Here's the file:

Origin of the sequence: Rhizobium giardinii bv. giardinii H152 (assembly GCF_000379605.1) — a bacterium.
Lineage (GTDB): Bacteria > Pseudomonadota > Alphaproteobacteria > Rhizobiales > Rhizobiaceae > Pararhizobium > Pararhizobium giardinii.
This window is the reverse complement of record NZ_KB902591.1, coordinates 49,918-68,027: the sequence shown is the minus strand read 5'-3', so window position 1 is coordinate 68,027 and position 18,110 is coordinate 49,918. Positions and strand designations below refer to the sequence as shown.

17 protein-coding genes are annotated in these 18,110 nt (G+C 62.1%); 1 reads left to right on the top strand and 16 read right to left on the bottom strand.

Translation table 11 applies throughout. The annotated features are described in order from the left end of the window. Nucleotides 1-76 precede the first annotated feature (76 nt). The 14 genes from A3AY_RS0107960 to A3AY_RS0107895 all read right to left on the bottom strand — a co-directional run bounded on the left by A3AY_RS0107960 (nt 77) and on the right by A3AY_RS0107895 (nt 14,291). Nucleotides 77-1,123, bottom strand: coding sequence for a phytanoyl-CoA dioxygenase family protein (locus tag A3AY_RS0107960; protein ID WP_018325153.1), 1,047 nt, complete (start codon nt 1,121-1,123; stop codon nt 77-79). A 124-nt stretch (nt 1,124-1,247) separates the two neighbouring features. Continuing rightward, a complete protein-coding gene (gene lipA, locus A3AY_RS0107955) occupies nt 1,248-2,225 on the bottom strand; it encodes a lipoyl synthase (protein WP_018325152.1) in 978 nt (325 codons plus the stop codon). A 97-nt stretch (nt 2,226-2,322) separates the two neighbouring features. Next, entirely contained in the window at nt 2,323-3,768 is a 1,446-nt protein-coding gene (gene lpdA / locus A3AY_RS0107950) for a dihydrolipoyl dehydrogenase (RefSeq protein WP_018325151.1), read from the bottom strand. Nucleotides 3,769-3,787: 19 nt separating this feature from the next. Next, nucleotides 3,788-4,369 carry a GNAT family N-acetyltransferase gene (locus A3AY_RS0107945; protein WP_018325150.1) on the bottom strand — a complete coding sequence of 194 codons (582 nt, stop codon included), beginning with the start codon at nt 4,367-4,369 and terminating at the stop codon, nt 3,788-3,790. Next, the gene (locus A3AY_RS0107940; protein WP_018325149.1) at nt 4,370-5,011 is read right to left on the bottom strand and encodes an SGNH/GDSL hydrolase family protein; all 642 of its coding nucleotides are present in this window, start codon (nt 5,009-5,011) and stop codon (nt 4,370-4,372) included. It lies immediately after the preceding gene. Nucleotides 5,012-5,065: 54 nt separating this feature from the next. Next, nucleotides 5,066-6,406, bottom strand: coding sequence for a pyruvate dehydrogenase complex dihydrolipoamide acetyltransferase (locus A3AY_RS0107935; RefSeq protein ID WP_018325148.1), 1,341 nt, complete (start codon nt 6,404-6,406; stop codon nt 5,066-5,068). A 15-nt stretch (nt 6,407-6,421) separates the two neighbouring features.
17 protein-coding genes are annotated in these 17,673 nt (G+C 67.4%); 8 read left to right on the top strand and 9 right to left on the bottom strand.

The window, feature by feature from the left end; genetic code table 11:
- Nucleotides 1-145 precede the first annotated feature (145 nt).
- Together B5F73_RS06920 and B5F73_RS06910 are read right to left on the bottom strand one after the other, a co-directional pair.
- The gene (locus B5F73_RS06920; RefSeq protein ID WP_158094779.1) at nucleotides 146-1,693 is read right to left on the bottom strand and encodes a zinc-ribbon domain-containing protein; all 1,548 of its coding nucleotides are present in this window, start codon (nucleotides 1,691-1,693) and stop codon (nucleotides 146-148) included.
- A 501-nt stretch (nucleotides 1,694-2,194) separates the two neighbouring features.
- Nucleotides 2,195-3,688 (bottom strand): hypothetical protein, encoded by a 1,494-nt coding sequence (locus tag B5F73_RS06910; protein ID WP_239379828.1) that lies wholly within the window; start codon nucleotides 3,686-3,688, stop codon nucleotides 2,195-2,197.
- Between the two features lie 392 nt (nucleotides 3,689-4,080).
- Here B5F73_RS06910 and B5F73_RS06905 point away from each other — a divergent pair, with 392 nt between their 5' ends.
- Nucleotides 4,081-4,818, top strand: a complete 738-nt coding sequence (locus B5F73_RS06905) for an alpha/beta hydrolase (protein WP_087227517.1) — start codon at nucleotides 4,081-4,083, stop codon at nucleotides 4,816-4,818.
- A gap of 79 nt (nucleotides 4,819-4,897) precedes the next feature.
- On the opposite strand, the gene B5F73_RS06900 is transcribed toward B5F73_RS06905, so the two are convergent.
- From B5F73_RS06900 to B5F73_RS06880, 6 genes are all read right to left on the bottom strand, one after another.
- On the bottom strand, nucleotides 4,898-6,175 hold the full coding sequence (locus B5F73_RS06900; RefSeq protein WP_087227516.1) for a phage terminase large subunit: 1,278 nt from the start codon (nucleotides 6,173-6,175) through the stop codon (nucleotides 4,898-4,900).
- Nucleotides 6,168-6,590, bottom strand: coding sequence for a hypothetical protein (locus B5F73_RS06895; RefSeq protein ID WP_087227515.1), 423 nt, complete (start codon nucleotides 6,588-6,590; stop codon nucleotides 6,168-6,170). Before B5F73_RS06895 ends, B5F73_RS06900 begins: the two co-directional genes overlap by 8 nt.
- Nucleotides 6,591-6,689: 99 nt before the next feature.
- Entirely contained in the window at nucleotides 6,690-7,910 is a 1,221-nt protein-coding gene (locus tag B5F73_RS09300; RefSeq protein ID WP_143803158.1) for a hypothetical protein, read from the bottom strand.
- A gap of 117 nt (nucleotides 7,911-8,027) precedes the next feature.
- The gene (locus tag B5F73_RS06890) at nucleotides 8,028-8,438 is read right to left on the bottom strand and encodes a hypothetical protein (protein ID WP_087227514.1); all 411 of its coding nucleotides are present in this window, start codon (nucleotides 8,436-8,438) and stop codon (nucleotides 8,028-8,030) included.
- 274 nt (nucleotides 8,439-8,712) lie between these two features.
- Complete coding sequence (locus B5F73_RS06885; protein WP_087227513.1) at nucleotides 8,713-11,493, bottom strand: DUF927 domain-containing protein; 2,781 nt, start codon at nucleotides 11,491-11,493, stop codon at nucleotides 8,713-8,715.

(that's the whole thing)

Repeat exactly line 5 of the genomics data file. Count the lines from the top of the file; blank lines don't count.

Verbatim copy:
Translation table 11 applies throughout. The annotated features are described in order from the left end of the window. Nucleotides 1-76 precede the first annotated feature (76 nt). The 14 genes from A3AY_RS0107960 to A3AY_RS0107895 all read right to left on the bottom strand — a co-directional run bounded on the left by A3AY_RS0107960 (nt 77) and on the right by A3AY_RS0107895 (nt 14,291). Nucleotides 77-1,123, bottom strand: coding sequence for a phytanoyl-CoA dioxygenase family protein (locus tag A3AY_RS0107960; protein ID WP_018325153.1), 1,047 nt, complete (start codon nt 1,121-1,123; stop codon nt 77-79). A 124-nt stretch (nt 1,124-1,247) separates the two neighbouring features. Continuing rightward, a complete protein-coding gene (gene lipA, locus A3AY_RS0107955) occupies nt 1,248-2,225 on the bottom strand; it encodes a lipoyl synthase (protein WP_018325152.1) in 978 nt (325 codons plus the stop codon). A 97-nt stretch (nt 2,226-2,322) separates the two neighbouring features. Next, entirely contained in the window at nt 2,323-3,768 is a 1,446-nt protein-coding gene (gene lpdA / locus A3AY_RS0107950) for a dihydrolipoyl dehydrogenase (RefSeq protein WP_018325151.1), read from the bottom strand. Nucleotides 3,769-3,787: 19 nt separating this feature from the next. Next, nucleotides 3,788-4,369 carry a GNAT family N-acetyltransferase gene (locus A3AY_RS0107945; protein WP_018325150.1) on the bottom strand — a complete coding sequence of 194 codons (582 nt, stop codon included), beginning with the start codon at nt 4,367-4,369 and terminating at the stop codon, nt 3,788-3,790. Next, the gene (locus A3AY_RS0107940; protein WP_018325149.1) at nt 4,370-5,011 is read right to left on the bottom strand and encodes an SGNH/GDSL hydrolase family protein; all 642 of its coding nucleotides are present in this window, start codon (nt 5,009-5,011) and stop codon (nt 4,370-4,372) included. It lies immediately after the preceding gene. Nucleotides 5,012-5,065: 54 nt separating this feature from the next. Next, nucleotides 5,066-6,406, bottom strand: coding sequence for a pyruvate dehydrogenase complex dihydrolipoamide acetyltransferase (locus A3AY_RS0107935; RefSeq protein ID WP_018325148.1), 1,341 nt, complete (start codon nt 6,404-6,406; stop codon nt 5,066-5,068). A 15-nt stretch (nt 6,407-6,421) separates the two neighbouring features.